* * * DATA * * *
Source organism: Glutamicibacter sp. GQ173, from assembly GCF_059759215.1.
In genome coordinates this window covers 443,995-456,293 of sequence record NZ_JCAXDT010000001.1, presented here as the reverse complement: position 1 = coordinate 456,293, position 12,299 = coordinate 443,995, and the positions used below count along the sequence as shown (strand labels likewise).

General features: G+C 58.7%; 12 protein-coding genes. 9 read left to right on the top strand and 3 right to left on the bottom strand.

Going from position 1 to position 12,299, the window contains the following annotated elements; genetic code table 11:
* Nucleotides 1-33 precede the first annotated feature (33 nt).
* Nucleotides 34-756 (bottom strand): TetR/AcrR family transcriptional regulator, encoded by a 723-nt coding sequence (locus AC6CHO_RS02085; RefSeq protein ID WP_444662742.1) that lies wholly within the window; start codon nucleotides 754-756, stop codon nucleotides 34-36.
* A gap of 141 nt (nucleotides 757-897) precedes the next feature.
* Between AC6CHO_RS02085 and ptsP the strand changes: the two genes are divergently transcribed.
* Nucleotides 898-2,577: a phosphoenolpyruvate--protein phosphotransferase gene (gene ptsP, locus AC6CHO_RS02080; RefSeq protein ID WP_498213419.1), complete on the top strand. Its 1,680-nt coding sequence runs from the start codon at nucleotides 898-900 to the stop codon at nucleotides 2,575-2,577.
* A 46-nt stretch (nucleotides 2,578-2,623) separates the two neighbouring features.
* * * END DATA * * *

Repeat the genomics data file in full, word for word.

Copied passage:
Source organism: Glutamicibacter sp. GQ173, from assembly GCF_059759215.1.
In genome coordinates this window covers 443,995-456,293 of sequence record NZ_JCAXDT010000001.1, presented here as the reverse complement: position 1 = coordinate 456,293, position 12,299 = coordinate 443,995, and the positions used below count along the sequence as shown (strand labels likewise).

General features: G+C 58.7%; 12 protein-coding genes. 9 read left to right on the top strand and 3 right to left on the bottom strand.

Going from position 1 to position 12,299, the window contains the following annotated elements; genetic code table 11:
* Nucleotides 1-33 precede the first annotated feature (33 nt).
* Nucleotides 34-756 (bottom strand): TetR/AcrR family transcriptional regulator, encoded by a 723-nt coding sequence (locus AC6CHO_RS02085; RefSeq protein ID WP_444662742.1) that lies wholly within the window; start codon nucleotides 754-756, stop codon nucleotides 34-36.
* A gap of 141 nt (nucleotides 757-897) precedes the next feature.
* Between AC6CHO_RS02085 and ptsP the strand changes: the two genes are divergently transcribed.
* Nucleotides 898-2,577: a phosphoenolpyruvate--protein phosphotransferase gene (gene ptsP, locus AC6CHO_RS02080; RefSeq protein ID WP_498213419.1), complete on the top strand. Its 1,680-nt coding sequence runs from the start codon at nucleotides 898-900 to the stop codon at nucleotides 2,575-2,577.
* A 46-nt stretch (nucleotides 2,578-2,623) separates the two neighbouring features.